Young in limbs, in judgement old: "The Merchant of Venice"

A James D. Linton illustration in The Merchant of Venice, published in 1914

In The Merchant of Venice, Shakespeare tackles themes of anti-Semitism, Christian hypocrisy, love, and revenge in a greed-ridden Venice, Italy, of the 16th century. Upstart Crows of Santa Fe brings the enduring characters of the controversial Elizabethan play — Portia, Antonio, Bassanio, and the vengeful merchant Shylock, among others — to vigorous life.

Shylock is one of Shakespeare’s more confounding characters. The merchant, who suffers anti-Semitic abuses at the hands of Antonio, is alternately seen as a Jewish stereotype and as a sympathetic character. When Antonio, who borrows a great sum from Shylock to subsidize Bassanio’s expenditures in wooing the wealthy heiress Portia, the merchant demands a pound of his flesh if he’s unable to repay the loan. It’s a devilish and delightful setup, made all the more lively in the Upstart Crows’ production by the cast — all of whom are between the ages of 10 and 18. You’ve never seen Shakespeare performed like this.

These kids aren’t afraid to take on some of Shakespeare’s darker-themed material, including Shylock’s forced conversion to Christianity. “The Crows have always liked engaging with the more challenging plays,” says director Caryl Farkas. “After doing The Comedy of Errors, they wanted something more demanding and relevant.” Farkas brought in Rabbi Neil Amswych of Temple Beth Shalom to act as an advisor on the production.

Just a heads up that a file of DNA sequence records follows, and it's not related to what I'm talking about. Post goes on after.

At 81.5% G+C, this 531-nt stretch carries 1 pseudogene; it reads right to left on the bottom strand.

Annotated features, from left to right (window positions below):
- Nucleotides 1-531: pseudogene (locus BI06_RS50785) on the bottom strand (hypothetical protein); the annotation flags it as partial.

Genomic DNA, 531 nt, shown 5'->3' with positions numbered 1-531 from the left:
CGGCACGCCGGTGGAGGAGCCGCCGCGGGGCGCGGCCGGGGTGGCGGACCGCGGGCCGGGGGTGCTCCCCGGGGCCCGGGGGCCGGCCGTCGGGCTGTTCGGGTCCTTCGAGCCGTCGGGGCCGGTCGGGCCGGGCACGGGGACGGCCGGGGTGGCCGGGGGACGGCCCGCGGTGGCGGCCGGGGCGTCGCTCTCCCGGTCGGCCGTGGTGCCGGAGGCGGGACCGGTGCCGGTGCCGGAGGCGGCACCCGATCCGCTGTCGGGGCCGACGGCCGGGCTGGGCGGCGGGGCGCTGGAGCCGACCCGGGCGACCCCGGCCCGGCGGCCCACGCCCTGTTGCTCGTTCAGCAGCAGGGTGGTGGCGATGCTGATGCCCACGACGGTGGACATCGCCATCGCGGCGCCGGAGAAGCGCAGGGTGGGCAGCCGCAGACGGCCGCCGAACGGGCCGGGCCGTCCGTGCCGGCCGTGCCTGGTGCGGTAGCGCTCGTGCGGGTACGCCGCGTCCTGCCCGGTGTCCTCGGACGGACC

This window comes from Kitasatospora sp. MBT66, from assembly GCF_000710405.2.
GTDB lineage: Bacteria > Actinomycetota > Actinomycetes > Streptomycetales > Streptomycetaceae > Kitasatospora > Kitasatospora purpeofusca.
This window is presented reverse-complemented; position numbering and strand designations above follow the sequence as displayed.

“We started in September, and as the fall has been going along, there’s been wave after wave of anti-Semitic attacks, here in the States and in Europe,” Farkas says. “Art often gives us a chance to look, obliquely, at pressing social issues that you might not be able to discuss easily if you confront them head-on.”

Upstart Crows is all about inspiring a passion for Shakespeare among Santa Fe’s youth. Experienced Shakespearean directors, actors, and instructors in sword fencing and other skills lead student workshops and maintain outreach programs to area schools and community centers. Each year, the company mounts two full productions of Shakespeare plays, as well as staging dramatic readings through its Upstart Readers program and sponsoring the Youth Shakespeare Festival for high school teens. Each biannual project has two to three casts, so the young actors can collaborate in all aspects of production and mentor one another.

The Merchant of Venice opens with a 7 p.m. performance at the Swan Theater (1213 Parkway Drive) on Friday, Jan. 17. Evening performances continue each Friday and Saturday through Feb. 1. Sunday matinees take place at 2 p.m. starting on Jan. 19 and continuing through Feb. 2.

Tickets are $10, available at the door or from See

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